City raising fees for using major parks Pavilion in Baltimore to cost at least twice the current $50 levy

Changes effective May 1

Officials say new funds are needed for cleanup, repairs

March 13, 1997|By JoAnna Daemmrich | JoAnna Daemmrich,SUN STAFF

Want to invite all the relatives to a reunion in a Baltimore park?

Go ahead, but it will cost at least twice as much this summer to have that picnic in a pavilion.

Just as the administration of Mayor Kurt L. Schmoke is urging families and businesses to hold reunions in honor of Baltimore's bicentennial, the city is increasing its fees for using pavilions and athletic fields in most of the 15 major parks.

The city's Board of Estimates yesterday approved a package of higher fees to cover cleanup after events, including first-time charges for tennis, basketball and volleyball teams that hold tournaments in the parks.

But the financial panel rejected the most radical proposal: to charge $5,000 apiece for big festivals -- instead of nothing.

"We've already lost a number of festivals, and going from zero to $5,000 isn't going to help," said Council President Lawrence A. Bell III, who chairs the board. "I happen to believe festivals are very valuable to the city and bring a lot of enthusiasm and excitement to the city. This would kill a lot of major festivals."

He and the mayor directed parks officials to develop a cheaper plan to pay for picking up trash, reseeding lawns and other services the city provides for the biggest festivals in the parks each year.

One option would be to require that event planners put up a bond, Bell said.

Parks officials acknowledged yesterday that they had not warned organizers of the events, including a Caribbean gathering and the Stone Soul Picnic sponsored by Radio One, both of which draw hundreds of families each year to Druid Hill Park. The lapse dismayed Bell and Schmoke, who said early notification was critical.

The Department of Recreation and Parks defended the increases, saying the city could no longer shoulder the financial burden of all the large events in its parks.

"We spend a lot more in maintenance and cleanup costs in refurbishing the property than we're charging right now," said Annette Stenhouse, a department spokeswoman.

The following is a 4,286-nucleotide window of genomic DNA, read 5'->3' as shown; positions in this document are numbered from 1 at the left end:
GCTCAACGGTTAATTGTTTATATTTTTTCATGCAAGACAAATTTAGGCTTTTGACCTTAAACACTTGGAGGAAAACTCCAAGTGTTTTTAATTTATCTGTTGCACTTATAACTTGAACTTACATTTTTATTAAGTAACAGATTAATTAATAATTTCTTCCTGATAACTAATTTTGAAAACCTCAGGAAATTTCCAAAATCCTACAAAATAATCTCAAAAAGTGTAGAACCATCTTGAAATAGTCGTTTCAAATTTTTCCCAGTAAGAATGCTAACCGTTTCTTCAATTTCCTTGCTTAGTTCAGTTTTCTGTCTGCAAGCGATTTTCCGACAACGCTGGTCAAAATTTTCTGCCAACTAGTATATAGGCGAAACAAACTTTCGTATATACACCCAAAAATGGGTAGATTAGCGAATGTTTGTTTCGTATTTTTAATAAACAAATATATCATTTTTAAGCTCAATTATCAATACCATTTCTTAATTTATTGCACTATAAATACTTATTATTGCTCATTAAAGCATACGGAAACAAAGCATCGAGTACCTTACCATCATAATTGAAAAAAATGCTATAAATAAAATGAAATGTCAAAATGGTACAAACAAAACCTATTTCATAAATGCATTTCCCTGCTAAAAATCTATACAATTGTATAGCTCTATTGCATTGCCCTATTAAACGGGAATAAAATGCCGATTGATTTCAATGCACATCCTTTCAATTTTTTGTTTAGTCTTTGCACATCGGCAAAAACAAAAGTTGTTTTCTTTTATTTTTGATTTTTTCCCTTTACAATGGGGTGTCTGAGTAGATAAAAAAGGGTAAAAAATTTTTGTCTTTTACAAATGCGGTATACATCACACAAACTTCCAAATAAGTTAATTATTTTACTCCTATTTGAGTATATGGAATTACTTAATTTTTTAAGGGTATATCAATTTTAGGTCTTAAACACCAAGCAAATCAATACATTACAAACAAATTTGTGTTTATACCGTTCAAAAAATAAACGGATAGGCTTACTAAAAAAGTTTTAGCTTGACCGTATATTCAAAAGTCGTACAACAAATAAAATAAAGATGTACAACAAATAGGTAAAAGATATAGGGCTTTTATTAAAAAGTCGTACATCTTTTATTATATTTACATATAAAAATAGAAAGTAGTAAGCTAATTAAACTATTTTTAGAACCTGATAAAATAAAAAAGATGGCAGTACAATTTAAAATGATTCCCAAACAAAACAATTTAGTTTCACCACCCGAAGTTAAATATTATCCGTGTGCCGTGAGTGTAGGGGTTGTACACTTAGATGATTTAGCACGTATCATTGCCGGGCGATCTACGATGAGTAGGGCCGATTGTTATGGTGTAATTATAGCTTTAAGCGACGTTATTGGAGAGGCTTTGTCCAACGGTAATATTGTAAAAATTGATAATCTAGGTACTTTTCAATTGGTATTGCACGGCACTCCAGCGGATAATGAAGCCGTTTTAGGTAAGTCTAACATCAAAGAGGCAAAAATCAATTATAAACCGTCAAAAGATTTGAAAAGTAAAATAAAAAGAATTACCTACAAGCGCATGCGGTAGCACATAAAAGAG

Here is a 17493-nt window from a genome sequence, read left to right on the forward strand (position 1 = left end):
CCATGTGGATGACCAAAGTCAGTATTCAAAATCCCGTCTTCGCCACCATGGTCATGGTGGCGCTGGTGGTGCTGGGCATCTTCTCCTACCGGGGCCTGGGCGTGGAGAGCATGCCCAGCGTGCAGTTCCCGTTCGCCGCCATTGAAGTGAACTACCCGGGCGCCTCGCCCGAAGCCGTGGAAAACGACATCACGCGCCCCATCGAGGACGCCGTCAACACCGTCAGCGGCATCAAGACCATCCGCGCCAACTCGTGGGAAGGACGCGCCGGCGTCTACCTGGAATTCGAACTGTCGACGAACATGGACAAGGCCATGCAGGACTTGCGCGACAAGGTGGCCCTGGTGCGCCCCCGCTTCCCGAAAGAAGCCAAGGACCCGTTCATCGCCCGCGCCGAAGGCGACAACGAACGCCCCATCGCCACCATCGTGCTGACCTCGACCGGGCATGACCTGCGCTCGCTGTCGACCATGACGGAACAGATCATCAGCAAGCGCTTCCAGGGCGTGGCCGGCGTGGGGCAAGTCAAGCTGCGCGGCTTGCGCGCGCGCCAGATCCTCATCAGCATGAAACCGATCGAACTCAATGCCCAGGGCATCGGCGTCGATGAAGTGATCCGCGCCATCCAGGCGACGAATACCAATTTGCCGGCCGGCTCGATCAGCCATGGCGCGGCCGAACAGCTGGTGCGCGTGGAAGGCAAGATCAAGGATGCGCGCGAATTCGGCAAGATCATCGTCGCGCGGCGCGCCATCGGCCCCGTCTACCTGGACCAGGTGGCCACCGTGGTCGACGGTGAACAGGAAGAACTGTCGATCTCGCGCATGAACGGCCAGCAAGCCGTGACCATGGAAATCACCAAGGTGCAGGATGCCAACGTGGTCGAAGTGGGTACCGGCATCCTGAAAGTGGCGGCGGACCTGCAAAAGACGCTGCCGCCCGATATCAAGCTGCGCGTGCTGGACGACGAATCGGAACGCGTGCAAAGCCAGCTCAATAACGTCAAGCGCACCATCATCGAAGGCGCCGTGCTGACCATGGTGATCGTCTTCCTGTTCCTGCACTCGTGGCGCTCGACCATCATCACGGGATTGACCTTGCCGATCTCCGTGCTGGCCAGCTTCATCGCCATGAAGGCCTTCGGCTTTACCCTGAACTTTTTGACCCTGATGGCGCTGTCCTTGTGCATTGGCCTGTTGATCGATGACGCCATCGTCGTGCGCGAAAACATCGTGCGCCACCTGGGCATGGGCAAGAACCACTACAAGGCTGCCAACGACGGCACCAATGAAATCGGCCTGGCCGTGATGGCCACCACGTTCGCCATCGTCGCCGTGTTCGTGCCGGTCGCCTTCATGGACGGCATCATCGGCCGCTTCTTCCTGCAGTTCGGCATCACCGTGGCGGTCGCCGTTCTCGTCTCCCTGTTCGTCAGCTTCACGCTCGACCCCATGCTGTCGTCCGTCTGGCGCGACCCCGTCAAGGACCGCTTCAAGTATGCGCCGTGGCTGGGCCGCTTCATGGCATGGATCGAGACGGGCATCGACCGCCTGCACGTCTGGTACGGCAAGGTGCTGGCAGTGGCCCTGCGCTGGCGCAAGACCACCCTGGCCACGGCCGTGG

In 1993, when the Schmoke administration began charging fees for festivals, footraces and parades, upset community leaders predicted the demise of some of the popular street gatherings that are a hallmark of Baltimore.

The March of Dimes Walk-A-Thon, which for 22 years had brought together as many as 30,000 people in Baltimore, immediately fled to the suburbs to protest the fees. But the March of Dimes returned the next year, and while some festivals fell apart, other traditional celebrations have remained as strong.

Only about 10 festivals that are held each year in city parks would have to pay new fees under the latest plan.

But hundreds of businesses, nonprofit organizations and private groups that hold parties, softball tournaments and fund-raisers in the parks will pay an extra $10. Those who picnic in a pavilion -- about 260 groups a year -- will pay an additional $50 to $200, depending on the size of the group. The old fee was a flat $50.

Basketball, tennis and volleyball teams -- now paying nothing -- will be charged a $35 application fee and a $100 permit for an eight-hour tournament or clinic.

Rowers who use a boat launch at Robert E. Lee Park also will have to pay more -- $100 instead of $20 for the season.

The new fee structure, which goes into effect May 1, will mean at least $70,555 in additional revenue for the city.

Pub Date: 3/13/97

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